The app, which was chosen recently by Ad Age as a Creativity Pick of the Day, provides opportunities for advertisers as well. Companies like yogurt-maker Meiji are placing interactive ads in the paper targeting children and their parents.

The move comes as newspapers worldwide search for new ways to sustain their printed product as readers, especially young ones, become accustomed to receiving their news in the digital space. But while the focus tends to be on attracting millennials and others crucial to the papers' survival, recruiting even younger readers is also a part of other newspapers' efforts.Continue reading...

digital moves

Dodge Dart Lowers Barrier to Entry for Millennials With Online Registry

Posted by Dale Buss on January 21, 2013 03:09 PM

Dodge Dart got beaten up a bit at the Detroit Auto Show, and partially by the company's own boss. Outspoken Chrysler CEO Sergio Marchionne said that the launch of the important nameplate hasn't "gone as well as I wanted" and acknowledged that sales of the car have been hurt so far by engine and transmission combinations that have left many buyers feeling the car is underpowered. 

But with a U.S. new-car market that prizes fuel economy in a package with decent amenities, Dart is still a new enough phenomenon that it's got a chance to compete better in a category crowded with worthy competitors including Toyota Corolla, Honda Civic, Ford Focus and Chevrolet Cruze.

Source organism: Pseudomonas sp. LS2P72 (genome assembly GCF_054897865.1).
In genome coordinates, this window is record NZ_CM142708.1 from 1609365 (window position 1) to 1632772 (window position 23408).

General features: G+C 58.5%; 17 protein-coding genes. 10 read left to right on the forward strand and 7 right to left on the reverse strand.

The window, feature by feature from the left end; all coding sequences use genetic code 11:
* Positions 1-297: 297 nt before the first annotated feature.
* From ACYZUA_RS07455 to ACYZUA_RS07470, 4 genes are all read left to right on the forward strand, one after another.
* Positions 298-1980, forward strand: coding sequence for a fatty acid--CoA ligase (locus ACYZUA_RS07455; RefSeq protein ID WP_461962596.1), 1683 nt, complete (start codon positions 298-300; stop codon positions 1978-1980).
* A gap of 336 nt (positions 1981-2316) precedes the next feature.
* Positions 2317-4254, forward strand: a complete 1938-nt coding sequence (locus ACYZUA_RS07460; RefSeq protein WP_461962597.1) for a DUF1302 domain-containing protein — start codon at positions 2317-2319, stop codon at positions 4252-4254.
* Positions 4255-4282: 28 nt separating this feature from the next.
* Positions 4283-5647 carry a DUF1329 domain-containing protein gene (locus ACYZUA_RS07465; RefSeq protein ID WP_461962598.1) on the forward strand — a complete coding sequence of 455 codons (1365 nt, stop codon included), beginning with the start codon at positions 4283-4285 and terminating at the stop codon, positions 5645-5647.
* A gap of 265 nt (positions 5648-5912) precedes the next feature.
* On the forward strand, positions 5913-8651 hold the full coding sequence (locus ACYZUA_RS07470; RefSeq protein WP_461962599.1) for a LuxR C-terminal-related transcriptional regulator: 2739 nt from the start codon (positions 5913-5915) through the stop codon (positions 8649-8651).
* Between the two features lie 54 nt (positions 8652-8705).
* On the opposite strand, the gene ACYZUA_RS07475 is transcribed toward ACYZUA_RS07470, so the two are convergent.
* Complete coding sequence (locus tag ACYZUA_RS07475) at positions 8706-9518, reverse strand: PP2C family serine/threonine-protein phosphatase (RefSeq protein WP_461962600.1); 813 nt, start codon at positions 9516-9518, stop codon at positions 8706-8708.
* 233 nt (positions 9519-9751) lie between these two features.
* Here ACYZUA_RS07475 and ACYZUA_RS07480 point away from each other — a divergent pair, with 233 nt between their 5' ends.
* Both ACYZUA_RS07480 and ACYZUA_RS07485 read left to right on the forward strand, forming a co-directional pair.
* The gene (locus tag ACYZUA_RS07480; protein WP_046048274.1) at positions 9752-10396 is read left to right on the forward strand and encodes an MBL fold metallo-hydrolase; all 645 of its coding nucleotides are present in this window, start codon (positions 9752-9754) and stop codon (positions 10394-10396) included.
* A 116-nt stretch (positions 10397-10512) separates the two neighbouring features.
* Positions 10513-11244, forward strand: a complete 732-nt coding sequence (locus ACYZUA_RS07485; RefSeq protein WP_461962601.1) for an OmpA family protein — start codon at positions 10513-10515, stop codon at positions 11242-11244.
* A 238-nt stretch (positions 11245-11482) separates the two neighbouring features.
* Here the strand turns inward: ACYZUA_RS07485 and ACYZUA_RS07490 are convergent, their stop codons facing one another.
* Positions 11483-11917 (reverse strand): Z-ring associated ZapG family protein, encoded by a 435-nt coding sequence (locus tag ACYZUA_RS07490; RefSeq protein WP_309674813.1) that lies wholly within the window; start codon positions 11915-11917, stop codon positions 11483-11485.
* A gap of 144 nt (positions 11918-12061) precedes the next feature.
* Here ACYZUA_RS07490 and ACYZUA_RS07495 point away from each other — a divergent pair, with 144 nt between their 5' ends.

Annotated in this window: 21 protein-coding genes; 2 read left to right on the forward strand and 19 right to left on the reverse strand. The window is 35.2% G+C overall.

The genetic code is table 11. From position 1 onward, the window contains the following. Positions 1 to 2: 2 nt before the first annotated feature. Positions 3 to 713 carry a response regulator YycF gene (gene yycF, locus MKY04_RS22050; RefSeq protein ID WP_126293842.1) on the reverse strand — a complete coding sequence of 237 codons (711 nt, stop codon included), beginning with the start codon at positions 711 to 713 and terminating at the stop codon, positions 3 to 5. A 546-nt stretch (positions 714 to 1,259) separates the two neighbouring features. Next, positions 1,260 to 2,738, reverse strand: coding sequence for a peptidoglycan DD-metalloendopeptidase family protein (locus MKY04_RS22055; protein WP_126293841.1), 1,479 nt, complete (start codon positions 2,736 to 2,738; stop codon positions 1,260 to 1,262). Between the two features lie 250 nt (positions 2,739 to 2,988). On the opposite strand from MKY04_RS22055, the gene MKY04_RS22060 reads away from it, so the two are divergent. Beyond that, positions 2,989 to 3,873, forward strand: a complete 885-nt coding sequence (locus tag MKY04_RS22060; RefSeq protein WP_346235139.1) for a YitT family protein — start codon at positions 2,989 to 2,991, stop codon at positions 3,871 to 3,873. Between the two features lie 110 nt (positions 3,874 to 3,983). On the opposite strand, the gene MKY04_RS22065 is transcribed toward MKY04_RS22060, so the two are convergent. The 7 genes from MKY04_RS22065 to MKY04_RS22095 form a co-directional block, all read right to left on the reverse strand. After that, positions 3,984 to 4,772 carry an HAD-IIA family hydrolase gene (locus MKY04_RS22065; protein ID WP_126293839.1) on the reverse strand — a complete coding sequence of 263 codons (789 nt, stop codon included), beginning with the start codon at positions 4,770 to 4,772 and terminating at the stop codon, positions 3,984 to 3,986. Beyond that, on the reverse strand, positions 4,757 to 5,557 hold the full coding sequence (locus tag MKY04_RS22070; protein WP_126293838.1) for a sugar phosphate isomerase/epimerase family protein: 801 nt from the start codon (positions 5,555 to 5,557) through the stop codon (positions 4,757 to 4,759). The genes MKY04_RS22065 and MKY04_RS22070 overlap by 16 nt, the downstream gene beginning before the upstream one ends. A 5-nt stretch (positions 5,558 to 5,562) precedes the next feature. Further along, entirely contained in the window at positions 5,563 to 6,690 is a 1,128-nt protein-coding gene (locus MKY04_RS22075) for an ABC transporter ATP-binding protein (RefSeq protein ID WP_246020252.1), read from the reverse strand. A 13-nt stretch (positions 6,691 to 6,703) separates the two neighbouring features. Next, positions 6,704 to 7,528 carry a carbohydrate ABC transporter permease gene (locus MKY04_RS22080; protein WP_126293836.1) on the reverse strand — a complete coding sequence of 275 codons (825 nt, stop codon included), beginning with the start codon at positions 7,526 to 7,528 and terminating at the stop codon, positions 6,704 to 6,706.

And here's a first step: Dodge has introduced "new rules" for buying a car with an innovative online Dodge Dart gift registry. The promotion combines crowdsourcing and pizzazz with millennial appeal, and aimed to be a game-changer for a car that sold only 25,000 units in its first calendar year.

The registry allows consumers to configure and customize a Dodge Dart and set a goal for the amount of money they need to fund it. It then itemizes components of a car — everything from seats to the engine — allowing friends, family or anyone else to sponsor them.Continue reading...

digital moves

Move Over, NikeFuel: Disney Launches MyMagic+ Wristband

Posted by Mark J. Miller on January 7, 2013 03:18 PM

Just as CES is getting underway in Las Vegas comes word that Disney is considering getting into the video-game-console market. UberGizmo reports that Disney has patented a gaming console that “will focus on providing a 3D augmented reality experience with its titles, similar to what the Nintendo 3DS does.”

While a video-game world of Disney is still a (new and improved) Fantasyland scenario, the estimated 30 million people that will pour through the gates of Disney World this year in Orlando will find themselves in a more game-like experience.